The lower esophageal sphincter—or, more accurately, the distal esophageal high-pressure zone (HPZ)—is the distal most segment of the esophagus (3-5 cm in adults) and can be anywhere from 2-5 cm in length. Maintenance of an adequate intra-abdominal HPZ is crucial in preventing GERD. This HPZ does not correspond to any visible anatomic structure. It is a zone created by a complex architecture of smooth muscle fibers, and it is typically identified during manometry.

Usually, GERD is caused by a malfunction of one or more of these anatomic features. Proper surgical treatment requires complete preoperative and intraoperative evaluation and correction of all defective features.

Blood supply of esophagus and stomach

The blood supply of the esophagus is segmental (see the image below). The inferior thyroid artery supplies the cervical esophagus. Branches of the bronchial arteries and branches directly off of the aorta supply the proximal and distal thoracic esophagus, respectively. Finally, branches of the left gastric and inferior phrenic artery supply the abdominal esophagus. A relatively constant branch connects the left gastric and inferior phrenic arteries, called the Belsey artery.

Arterial blood supply and lymphatic drainage of th Arterial blood supply and lymphatic drainage of the esophagus.

The blood supply of the stomach is rich, with overlap among the vessels. The lesser curve is supplied by the left and right gastric arteries, branches of the celiac trunk and hepatic artery, respectively. The greater curve is supplied by the right gastroepiploic artery arising from the gastroduodenal artery and the left gastroepiploic artery and the short gastric arteries originating from the splenic artery. This excellent collateral blood supply of the stomach allows the surgeon to ligate much of the arterial supply (ie, the short gastric arteries during fundoplication) without risk of ischemia (see the image above).



Schematically, the esophagus, lower esophageal sphincter (LES), and stomach can be envisioned as a simple plumbing circuit as described by Stein and coworkers.[15] The esophagus functions as an antegrade pump, the LES as a valve, and the stomach as a reservoir. The abnormalities that contribute to GERD can stem from any component of the system. Poor esophageal motility decreases clearance of acidic material. A dysfunctional LES allows reflux of large amounts of gastric juice. Delayed gastric emptying can increase the volume and pressure in the reservoir until the valve mechanism is defeated, leading to GERD. From a medical or surgical standpoint, it is extremely important to identify which of these components is defective so that effective therapy can be applied.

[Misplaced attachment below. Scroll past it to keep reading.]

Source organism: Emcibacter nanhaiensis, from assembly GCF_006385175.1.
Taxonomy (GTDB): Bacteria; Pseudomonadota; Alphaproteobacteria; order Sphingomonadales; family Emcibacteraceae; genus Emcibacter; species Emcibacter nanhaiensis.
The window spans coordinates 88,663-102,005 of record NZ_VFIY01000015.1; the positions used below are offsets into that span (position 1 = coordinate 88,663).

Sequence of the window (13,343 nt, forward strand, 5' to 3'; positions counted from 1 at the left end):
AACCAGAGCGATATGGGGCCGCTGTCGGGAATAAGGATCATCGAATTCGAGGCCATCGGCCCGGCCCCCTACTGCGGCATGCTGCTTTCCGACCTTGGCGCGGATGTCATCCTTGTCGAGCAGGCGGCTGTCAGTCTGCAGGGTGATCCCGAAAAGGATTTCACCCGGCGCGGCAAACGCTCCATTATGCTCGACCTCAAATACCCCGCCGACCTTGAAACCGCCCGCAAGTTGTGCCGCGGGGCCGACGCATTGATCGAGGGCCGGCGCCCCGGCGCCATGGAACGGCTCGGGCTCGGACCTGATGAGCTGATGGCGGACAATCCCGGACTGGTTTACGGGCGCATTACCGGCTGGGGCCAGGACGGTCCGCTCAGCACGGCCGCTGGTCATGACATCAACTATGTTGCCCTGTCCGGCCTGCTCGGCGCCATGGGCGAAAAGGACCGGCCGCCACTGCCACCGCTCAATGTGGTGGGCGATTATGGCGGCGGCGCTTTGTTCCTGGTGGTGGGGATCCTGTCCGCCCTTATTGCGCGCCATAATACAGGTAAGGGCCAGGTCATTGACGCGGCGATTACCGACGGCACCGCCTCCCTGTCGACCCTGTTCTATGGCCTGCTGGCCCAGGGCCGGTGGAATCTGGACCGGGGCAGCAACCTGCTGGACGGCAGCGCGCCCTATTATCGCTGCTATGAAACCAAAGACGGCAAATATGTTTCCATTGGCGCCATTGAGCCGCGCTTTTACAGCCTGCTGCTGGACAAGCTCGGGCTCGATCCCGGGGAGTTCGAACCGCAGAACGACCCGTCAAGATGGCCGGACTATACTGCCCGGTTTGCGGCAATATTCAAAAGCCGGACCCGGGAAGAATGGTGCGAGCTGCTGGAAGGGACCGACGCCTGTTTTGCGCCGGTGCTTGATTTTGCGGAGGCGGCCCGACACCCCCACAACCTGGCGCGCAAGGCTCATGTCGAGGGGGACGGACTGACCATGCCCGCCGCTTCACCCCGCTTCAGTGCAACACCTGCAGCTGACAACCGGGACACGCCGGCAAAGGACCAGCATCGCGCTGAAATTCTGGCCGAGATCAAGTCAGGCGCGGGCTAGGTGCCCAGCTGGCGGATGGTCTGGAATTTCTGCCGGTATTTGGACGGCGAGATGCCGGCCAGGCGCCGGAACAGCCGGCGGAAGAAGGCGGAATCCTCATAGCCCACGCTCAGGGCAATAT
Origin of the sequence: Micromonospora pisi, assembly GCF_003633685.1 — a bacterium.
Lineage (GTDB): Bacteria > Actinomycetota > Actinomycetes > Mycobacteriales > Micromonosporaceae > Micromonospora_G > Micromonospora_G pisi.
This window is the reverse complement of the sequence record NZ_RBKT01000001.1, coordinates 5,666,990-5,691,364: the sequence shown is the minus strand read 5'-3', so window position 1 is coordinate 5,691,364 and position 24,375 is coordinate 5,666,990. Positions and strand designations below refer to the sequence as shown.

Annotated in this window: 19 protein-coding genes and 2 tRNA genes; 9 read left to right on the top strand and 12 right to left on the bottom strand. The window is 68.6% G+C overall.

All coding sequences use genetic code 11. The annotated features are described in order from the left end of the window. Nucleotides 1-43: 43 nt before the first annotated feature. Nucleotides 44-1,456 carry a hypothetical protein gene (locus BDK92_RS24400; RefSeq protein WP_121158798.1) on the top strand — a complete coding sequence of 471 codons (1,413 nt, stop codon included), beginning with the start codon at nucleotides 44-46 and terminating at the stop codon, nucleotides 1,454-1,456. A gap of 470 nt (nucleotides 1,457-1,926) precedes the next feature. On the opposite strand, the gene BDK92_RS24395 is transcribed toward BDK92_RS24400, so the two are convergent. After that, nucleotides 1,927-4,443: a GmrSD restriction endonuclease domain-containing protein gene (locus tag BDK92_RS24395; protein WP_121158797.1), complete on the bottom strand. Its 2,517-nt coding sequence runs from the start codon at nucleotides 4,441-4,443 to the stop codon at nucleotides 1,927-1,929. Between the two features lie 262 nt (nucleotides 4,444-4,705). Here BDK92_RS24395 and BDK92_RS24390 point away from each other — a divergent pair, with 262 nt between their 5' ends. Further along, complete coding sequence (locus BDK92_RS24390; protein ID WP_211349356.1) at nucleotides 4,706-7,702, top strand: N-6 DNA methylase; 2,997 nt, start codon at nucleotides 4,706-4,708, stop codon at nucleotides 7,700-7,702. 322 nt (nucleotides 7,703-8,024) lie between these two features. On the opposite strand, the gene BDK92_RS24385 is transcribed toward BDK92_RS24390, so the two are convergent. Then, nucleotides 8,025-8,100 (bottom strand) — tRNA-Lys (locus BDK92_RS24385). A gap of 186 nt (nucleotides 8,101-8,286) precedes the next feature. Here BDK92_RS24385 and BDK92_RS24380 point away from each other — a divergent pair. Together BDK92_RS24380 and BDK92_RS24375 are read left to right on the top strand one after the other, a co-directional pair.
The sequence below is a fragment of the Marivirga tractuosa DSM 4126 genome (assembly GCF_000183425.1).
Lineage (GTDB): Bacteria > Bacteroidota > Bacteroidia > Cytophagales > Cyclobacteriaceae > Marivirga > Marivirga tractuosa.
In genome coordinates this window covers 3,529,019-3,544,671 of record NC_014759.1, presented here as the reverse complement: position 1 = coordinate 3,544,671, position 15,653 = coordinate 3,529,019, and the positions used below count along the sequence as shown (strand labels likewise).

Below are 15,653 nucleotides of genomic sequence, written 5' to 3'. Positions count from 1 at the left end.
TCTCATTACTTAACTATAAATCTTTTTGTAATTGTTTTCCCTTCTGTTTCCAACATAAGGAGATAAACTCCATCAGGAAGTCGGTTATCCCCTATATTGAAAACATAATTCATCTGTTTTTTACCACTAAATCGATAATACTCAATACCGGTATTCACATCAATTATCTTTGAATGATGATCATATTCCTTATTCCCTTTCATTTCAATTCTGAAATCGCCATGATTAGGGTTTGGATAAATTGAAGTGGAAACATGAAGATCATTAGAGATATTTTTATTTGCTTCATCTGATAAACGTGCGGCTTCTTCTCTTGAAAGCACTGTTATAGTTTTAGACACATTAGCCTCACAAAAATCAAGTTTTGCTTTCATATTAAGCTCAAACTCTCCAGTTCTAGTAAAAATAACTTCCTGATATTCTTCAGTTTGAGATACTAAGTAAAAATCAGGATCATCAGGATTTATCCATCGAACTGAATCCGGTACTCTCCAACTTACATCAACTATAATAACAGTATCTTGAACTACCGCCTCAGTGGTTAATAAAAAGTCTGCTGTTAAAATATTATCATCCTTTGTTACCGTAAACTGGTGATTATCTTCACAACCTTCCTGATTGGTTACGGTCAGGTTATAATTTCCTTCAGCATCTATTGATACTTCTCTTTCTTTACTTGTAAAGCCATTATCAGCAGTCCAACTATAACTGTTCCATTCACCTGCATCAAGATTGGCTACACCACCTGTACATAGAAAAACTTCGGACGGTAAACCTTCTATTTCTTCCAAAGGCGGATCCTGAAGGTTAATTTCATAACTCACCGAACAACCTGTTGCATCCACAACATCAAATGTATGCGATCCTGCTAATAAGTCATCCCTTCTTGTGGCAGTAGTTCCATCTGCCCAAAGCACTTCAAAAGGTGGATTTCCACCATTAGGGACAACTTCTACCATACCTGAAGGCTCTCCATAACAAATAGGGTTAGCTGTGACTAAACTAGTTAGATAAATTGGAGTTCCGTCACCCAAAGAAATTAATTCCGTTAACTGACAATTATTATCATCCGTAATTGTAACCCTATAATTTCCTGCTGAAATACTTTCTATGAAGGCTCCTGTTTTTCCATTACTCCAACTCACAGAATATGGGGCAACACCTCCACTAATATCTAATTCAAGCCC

Esophageal defense mechanisms

Esophageal defense mechanisms can be broken down into 2 categories (ie, esophageal clearance and mucosal resistance). Proper esophageal clearance is an extremely important factor in preventing mucosal injury. Esophageal clearance must be able to neutralize the acid refluxed through the lower esophageal sphincter. (Mechanical clearance is achieved by esophageal peristalsis; chemical clearance is achieved with saliva.) Normal clearance limits the amount of time the esophagus is exposed to refluxed acid or bile and gastric acid mixtures. Abnormal peristalsis can cause inefficient and delayed acid clearance.

Whether peristaltic dysfunction is secondary to esophageal exposure to acids or a primary defect is not understood clearly. In a review by Kahrilas et al, peristaltic dysfunction was progressively more common in patients with greater degrees of esophagitis.[16] Abnormal peristalsis was identified in 25% of patients with mild esophagitis and 48% of patients with severe esophagitis.

Buttar and associates described the importance of esophageal mucosal resistance as a protective mechanism.[17] They classified the factors into pre-epithelial, epithelial, and postepithelial defenses. When the defenses fail, esophagitis and other complications of reflux disease arise.

Dysfunction of the lower esophageal sphincter

The lower esophageal sphincter (LES) is defined by manometry as a zone of elevated intraluminal pressure at the esophagogastric junction. For proper LES function, this junction must be located in the abdomen so that the diaphragmatic crura can assist the action of the LES, thus functioning as an extrinsic sphincter. In addition, the LES must have a normal length and pressure and a normal number of episodes of transient relaxation (relaxation in the absence of swallowing).

LES dysfunction occurs via one of several mechanisms: transient relaxation of the LES (most common mechanism), permanent LES relaxation, and transient increase of intra-abdominal pressure that overcomes the LES pressure.